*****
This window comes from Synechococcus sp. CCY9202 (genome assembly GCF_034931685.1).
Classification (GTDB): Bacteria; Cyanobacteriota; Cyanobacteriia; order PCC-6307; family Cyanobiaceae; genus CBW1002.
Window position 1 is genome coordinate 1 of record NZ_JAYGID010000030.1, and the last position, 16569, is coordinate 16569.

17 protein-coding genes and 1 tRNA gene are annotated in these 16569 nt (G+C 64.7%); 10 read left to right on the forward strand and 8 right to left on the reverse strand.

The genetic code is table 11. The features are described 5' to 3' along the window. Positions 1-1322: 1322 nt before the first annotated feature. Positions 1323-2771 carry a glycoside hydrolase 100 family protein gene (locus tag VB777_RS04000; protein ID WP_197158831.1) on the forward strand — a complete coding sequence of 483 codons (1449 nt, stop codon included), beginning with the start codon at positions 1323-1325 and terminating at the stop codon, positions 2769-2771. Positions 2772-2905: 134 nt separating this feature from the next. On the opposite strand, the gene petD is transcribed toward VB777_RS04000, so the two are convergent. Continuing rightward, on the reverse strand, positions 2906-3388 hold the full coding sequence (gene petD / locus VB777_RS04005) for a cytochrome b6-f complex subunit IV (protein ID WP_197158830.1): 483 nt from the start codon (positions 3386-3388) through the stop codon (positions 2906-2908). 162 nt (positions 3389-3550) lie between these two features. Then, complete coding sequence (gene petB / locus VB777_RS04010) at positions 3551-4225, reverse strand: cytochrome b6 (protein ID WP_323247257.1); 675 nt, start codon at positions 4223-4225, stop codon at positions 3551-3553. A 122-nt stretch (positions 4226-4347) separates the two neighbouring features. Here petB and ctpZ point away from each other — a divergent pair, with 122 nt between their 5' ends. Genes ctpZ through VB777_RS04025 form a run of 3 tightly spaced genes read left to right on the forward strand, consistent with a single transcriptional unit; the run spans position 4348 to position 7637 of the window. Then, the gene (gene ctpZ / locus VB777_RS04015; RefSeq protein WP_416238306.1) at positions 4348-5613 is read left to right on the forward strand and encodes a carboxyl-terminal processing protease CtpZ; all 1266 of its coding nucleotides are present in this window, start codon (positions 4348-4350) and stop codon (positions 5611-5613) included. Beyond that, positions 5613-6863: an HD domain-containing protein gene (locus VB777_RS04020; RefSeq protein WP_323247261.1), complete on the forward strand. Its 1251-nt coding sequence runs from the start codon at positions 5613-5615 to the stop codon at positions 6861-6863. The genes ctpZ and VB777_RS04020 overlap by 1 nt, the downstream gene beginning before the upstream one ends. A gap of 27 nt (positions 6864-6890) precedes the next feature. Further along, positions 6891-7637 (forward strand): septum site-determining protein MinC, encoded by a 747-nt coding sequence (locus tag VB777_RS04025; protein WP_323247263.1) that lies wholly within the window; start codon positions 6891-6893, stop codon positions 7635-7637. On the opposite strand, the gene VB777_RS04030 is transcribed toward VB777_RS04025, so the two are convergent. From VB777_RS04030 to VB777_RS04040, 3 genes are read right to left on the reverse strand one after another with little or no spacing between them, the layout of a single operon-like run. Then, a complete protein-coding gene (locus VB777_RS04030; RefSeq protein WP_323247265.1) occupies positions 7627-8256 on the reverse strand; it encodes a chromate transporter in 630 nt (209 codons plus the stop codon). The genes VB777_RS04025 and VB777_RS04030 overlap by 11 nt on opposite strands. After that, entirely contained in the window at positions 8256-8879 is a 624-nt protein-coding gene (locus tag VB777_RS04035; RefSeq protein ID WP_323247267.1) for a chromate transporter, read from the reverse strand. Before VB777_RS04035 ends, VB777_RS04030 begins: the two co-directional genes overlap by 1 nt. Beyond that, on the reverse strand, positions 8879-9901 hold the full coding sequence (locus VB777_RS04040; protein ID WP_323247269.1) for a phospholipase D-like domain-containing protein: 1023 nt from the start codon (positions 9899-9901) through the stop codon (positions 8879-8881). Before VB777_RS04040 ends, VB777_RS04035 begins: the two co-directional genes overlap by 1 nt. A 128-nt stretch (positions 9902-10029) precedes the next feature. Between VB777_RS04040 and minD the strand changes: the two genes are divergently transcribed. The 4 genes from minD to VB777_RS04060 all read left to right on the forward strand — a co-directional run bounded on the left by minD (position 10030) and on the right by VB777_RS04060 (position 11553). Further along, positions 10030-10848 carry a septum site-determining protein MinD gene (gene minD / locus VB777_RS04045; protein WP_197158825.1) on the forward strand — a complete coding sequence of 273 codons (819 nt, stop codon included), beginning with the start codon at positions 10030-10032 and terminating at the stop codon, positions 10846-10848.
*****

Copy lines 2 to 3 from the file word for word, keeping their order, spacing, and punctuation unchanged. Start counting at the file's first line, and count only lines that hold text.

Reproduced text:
Classification (GTDB): Bacteria; Cyanobacteriota; Cyanobacteriia; order PCC-6307; family Cyanobiaceae; genus CBW1002.
Window position 1 is genome coordinate 1 of record NZ_JAYGID010000030.1, and the last position, 16569, is coordinate 16569.